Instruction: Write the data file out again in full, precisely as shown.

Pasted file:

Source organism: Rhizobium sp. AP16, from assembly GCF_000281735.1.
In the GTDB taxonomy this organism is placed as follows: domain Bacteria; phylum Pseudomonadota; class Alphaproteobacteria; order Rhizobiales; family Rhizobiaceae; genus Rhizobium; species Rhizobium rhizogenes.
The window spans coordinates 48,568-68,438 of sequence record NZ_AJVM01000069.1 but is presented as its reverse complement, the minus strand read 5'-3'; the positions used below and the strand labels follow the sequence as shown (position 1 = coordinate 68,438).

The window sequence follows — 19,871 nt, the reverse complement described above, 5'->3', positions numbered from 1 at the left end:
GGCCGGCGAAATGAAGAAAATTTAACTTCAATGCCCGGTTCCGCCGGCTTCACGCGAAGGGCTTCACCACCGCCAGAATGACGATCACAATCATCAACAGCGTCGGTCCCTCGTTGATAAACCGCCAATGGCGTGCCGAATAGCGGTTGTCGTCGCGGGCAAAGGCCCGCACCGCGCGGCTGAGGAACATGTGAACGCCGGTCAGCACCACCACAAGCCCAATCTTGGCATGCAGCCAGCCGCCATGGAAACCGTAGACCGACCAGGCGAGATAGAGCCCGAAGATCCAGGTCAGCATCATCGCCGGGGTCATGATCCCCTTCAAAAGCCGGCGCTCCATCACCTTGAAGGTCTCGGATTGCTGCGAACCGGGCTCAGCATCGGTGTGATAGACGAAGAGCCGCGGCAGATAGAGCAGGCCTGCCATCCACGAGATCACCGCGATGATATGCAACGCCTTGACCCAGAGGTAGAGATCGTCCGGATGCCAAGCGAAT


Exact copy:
Source organism: Rhizobium sp. AP16, from assembly GCF_000281735.1.
In the GTDB taxonomy this organism is placed as follows: domain Bacteria; phylum Pseudomonadota; class Alphaproteobacteria; order Rhizobiales; family Rhizobiaceae; genus Rhizobium; species Rhizobium rhizogenes.
The window spans coordinates 48,568-68,438 of sequence record NZ_AJVM01000069.1 but is presented as its reverse complement, the minus strand read 5'-3'; the positions used below and the strand labels follow the sequence as shown (position 1 = coordinate 68,438).

The window sequence follows — 19,871 nt, the reverse complement described above, 5'->3', positions numbered from 1 at the left end:
GGCCGGCGAAATGAAGAAAATTTAACTTCAATGCCCGGTTCCGCCGGCTTCACGCGAAGGGCTTCACCACCGCCAGAATGACGATCACAATCATCAACAGCGTCGGTCCCTCGTTGATAAACCGCCAATGGCGTGCCGAATAGCGGTTGTCGTCGCGGGCAAAGGCCCGCACCGCGCGGCTGAGGAACATGTGAACGCCGGTCAGCACCACCACAAGCCCAATCTTGGCATGCAGCCAGCCGCCATGGAAACCGTAGACCGACCAGGCGAGATAGAGCCCGAAGATCCAGGTCAGCATCATCGCCGGGGTCATGATCCCCTTCAAAAGCCGGCGCTCCATCACCTTGAAGGTCTCGGATTGCTGCGAACCGGGCTCAGCATCGGTGTGATAGACGAAGAGCCGCGGCAGATAGAGCAGGCCTGCCATCCACGAGATCACCGCGATGATATGCAACGCCTTGACCCAGAGGTAGAGATCGTCCGGATGCCAAGCGAAT